The Hymns and Carols of Christmas

Plum Porridge

Source: Brand's Popular Antiquities Of Great Britain

W. Carew Hazlitt, Faith and Folklore: A Dictionary of National Beliefs, Superstitions and Popular Customs, Past and Current, With Their Classical and Foreign Analogues, Described and Illustrated.

Forming A New Edition of "The Popular Antiquities of Great Britain" By Brand and Ellis, Largely Extended, Corrected, Brought Down To The Present Time, and Now First Alphabetically Arranged.

In Two Volumes

London: Reeves and Turner, 1905.

Vol. 2, pp. 496-97

Both plum-porridge and Christmas pies are noticed in the following passage in Needham's "History of the Rebellion," 1661:ó

"All plums the prophetís sons defy,
And spice-broths are too hot
Treasonís in a December pye,
And death within the pot.
Christmas, farewell; thy days I fear
And merry days are done:
So they may keen feasts all the year,
Our Saviour shall have none.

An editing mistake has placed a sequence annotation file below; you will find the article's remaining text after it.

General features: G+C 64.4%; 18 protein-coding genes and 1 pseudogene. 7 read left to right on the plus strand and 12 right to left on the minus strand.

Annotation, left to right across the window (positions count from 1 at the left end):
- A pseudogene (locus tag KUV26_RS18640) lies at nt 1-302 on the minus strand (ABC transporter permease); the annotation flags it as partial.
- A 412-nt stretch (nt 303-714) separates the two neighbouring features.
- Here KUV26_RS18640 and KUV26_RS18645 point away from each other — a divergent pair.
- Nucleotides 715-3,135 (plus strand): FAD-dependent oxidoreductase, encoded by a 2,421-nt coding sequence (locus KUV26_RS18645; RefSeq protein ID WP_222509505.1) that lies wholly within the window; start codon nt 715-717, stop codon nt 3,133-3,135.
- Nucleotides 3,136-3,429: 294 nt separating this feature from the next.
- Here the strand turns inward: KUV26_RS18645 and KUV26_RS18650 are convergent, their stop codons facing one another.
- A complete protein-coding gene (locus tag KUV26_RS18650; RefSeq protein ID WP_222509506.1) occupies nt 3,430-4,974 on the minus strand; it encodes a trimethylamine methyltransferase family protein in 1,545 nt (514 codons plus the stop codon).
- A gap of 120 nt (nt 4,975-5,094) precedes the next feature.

Gone are those golden days of yore,
When Christmas was a high day:
Whose sports we now shall see no more;
ĎTis turníd into Good Friday."

Mr. Brand notes : I dined at the Chaplainís table at St. Jamesís on Christmas Day, 1801, and partook of the first thing served up and eaten on that festival at table2 i.e. a tureen of rich luscious plum-porridge. I do not know that the custom is anywhere else retained.

One of the adventures of Bamfylde Moore Carew was to cry Plumb-Puddinq, hot Plumb-Puddzng, piping-hot, smoaking-hot, hot Plumb-Pudding, up and down the streets of Bristol in female attire in the midst of the press-gang, the members of which bought his commodities. Life and Adventures, 1745, p. 52-3.

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